Because of their neutrality, economic measures are excellent inputs to public deliberation in pluralistic societies containing a great deal of disagreement about ultimate values. There are lots of candidates for alternative indicators or progress and well-being, but most are transparently motivated by ideological antagonism to the kinds of policies known successfully to promote income growth. These are obviously not very well-suited for use in public deliberation in pluralistic societies containing a great deal of disagreement about ultimate values.
The demand for alternatives to GDP resides predominantly in certain quarters of the environmental movement. It’s easy to see why. Many environmentalists demand policies that, if implemented, would show up as unmitigated damage in economic measures like GDP per capita. I think it’s difficult to overstate how huge an impediment this is to much of the environmental movement — especially since these measures do track the elements of well-being pretty well.
Some enviromentalists, like Thomas L. Friedman and Van Jones, go the congruence route and jump into the business of retailing fantasies about pro-growth green central planning. But this kind of “and a pony!” no tradeoffs stuff is a pretty hard sell. Anybody really serious about saving the world from the peril of a more livable Canada is going to have to argue for policies that will indeed gut-punch world income growth. That argument is a lot easier to make if you can first persuade governments and journalists to shelve standard economic measures and replace them with new figures that make a virtue of green-tinted impoverishment. It’s hard to fail when you’ve redefined success.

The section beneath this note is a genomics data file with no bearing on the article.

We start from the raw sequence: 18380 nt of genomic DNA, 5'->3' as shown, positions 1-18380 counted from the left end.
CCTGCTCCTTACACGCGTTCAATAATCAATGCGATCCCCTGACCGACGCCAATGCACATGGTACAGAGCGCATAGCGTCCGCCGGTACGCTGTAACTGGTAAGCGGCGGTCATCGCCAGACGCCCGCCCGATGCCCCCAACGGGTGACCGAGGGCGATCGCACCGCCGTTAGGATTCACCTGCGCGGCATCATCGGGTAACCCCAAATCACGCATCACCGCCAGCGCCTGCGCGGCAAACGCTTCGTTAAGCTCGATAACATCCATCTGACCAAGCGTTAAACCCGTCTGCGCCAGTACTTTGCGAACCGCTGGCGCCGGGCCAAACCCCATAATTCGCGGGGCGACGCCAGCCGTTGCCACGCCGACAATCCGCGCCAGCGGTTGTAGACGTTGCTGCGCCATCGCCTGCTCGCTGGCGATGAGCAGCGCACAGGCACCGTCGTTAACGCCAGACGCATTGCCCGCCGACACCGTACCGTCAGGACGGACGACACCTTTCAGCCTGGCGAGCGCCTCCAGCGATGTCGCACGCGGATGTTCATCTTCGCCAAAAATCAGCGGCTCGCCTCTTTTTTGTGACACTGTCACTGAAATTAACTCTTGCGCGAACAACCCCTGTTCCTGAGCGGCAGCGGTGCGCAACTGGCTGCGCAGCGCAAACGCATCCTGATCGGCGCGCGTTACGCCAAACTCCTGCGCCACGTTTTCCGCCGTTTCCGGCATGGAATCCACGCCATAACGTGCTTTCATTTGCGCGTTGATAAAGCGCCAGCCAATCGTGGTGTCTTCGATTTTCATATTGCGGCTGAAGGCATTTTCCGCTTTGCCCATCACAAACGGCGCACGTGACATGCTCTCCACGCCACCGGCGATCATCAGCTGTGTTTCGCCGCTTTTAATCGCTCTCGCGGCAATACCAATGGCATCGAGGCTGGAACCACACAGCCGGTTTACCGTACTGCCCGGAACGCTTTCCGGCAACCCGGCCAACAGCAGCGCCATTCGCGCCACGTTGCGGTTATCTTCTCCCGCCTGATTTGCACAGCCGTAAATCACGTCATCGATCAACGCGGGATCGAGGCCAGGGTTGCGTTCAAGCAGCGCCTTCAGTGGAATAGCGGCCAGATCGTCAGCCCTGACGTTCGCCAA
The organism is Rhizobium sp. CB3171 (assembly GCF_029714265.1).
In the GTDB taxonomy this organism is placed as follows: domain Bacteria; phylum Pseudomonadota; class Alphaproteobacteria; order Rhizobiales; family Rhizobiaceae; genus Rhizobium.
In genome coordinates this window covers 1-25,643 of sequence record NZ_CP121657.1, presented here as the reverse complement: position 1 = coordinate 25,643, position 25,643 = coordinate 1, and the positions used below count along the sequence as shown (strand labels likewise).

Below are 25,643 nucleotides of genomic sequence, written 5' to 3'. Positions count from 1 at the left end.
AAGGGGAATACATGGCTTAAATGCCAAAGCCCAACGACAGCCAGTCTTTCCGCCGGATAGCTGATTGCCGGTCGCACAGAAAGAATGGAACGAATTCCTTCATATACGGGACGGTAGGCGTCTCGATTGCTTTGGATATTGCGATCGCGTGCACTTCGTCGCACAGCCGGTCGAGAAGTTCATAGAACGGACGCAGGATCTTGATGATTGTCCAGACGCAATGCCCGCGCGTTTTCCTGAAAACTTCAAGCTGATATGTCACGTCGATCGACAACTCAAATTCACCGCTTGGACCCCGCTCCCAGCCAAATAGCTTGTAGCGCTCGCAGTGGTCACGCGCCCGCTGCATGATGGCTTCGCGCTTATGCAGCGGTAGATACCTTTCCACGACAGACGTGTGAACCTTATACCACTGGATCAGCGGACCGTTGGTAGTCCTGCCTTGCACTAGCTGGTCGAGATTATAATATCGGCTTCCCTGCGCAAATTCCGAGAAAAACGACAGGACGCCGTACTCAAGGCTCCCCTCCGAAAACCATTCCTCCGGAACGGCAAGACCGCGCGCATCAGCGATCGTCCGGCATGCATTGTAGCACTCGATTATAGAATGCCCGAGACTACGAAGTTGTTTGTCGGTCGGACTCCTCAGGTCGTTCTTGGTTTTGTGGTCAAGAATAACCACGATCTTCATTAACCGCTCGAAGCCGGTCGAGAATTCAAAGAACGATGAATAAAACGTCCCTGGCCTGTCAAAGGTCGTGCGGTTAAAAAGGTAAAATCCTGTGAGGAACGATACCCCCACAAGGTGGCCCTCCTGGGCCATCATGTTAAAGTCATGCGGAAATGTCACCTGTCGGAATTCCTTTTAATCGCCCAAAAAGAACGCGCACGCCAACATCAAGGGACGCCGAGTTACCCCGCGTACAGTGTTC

That’s why I’m ready to hold onto my wallet when luminaries of the left like Stiglitz say they’re eagerly awaiting the September 14th publication of a report by Nikolas Sarkozy’s Commission on the Measurement of Economic Performance and Social Progress. But it probably won’t be that bad.
Here’s my predication. Good ol’ GDP per capita will be found (perhaps rather annoyingly to this congress of authors) to do better as a measure of social progress than one might have thought, for reasons similar to those detailed above. Chief among the problems with GDP-like measures will be that they fail to capture the value of environmental sustainability. Also, the value of economic equality. But not the value of economic liberty. That GDP fails to capture the value of, say, policies that reduce the probability of a future in which tens of millions die due to a massive flu pandemic, or due the availability of portable nuclear weapons, will go unmentioned. Less severe but equally indeterminate environmental threats will get many pages.
Surprise me Commission on the Measurement of Economic Performance and Social Progress!